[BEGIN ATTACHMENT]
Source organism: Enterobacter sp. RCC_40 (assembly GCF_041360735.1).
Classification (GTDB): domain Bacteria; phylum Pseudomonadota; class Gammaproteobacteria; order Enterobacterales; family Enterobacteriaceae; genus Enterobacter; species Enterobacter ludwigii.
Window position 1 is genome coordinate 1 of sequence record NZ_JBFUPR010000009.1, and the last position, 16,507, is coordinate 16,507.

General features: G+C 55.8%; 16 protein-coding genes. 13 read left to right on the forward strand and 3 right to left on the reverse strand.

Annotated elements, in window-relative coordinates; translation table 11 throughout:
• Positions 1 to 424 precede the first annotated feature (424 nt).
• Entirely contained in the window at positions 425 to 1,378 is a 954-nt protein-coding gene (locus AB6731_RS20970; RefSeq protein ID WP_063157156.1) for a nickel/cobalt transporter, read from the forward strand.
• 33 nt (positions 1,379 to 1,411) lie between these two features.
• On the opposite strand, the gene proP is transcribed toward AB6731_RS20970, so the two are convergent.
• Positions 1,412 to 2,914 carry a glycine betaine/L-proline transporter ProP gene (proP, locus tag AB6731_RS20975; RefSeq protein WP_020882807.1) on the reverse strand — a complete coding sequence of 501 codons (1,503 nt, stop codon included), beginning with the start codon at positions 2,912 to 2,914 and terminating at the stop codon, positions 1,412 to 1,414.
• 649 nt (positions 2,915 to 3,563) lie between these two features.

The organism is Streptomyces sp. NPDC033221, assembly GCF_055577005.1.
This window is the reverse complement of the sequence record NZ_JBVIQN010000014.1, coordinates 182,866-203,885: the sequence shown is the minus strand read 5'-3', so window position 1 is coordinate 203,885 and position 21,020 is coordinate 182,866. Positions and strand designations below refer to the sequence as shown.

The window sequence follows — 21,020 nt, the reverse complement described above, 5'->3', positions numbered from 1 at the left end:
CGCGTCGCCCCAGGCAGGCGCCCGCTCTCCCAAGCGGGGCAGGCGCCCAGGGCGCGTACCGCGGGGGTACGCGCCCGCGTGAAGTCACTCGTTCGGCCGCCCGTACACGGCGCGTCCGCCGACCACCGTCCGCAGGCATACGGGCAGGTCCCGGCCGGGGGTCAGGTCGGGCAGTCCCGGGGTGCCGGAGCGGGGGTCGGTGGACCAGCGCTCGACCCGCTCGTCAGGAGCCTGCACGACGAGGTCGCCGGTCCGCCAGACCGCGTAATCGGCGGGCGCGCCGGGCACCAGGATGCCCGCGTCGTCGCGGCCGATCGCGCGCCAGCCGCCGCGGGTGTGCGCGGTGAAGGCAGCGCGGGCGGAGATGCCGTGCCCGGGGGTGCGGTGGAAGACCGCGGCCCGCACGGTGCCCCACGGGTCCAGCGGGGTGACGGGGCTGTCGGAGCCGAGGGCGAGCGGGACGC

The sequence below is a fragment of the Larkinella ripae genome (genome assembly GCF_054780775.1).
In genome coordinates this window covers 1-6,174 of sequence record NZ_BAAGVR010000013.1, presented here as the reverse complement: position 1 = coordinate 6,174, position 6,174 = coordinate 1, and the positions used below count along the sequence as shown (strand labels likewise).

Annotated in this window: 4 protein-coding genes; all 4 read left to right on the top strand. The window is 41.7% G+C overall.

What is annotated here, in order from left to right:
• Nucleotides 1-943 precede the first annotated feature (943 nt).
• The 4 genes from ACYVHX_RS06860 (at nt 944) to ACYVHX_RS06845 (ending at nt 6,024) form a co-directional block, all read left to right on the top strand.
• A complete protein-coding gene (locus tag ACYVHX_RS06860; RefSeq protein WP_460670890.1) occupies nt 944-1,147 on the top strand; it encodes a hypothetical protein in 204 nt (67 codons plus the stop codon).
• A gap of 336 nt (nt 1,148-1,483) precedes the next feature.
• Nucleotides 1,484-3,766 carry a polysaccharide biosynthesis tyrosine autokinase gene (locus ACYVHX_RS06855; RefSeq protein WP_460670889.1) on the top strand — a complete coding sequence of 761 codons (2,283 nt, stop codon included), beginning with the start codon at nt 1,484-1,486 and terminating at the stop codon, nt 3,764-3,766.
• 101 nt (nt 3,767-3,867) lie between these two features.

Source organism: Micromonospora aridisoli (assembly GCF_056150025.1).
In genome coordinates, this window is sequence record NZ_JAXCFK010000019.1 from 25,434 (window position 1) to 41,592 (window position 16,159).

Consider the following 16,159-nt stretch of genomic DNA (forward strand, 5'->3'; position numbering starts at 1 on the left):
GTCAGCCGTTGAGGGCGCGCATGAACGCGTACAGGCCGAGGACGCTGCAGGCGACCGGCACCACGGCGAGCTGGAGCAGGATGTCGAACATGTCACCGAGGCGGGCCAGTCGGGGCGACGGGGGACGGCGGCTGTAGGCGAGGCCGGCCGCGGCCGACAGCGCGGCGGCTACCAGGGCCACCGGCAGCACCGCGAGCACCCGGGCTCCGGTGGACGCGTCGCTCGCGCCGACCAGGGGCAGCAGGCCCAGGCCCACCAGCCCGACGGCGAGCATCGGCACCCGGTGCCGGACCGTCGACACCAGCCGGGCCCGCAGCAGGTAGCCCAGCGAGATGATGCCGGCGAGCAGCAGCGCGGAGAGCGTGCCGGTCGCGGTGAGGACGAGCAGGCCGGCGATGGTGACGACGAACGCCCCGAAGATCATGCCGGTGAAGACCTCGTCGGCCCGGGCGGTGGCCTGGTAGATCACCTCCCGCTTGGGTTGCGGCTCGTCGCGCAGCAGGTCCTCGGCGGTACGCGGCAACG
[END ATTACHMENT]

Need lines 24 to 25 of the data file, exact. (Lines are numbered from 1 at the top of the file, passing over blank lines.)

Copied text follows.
• Nucleotides 1,484-3,766 carry a polysaccharide biosynthesis tyrosine autokinase gene (locus ACYVHX_RS06855; RefSeq protein WP_460670889.1) on the top strand — a complete coding sequence of 761 codons (2,283 nt, stop codon included), beginning with the start codon at nt 1,484-1,486 and terminating at the stop codon, nt 3,764-3,766.
• 101 nt (nt 3,767-3,867) lie between these two features.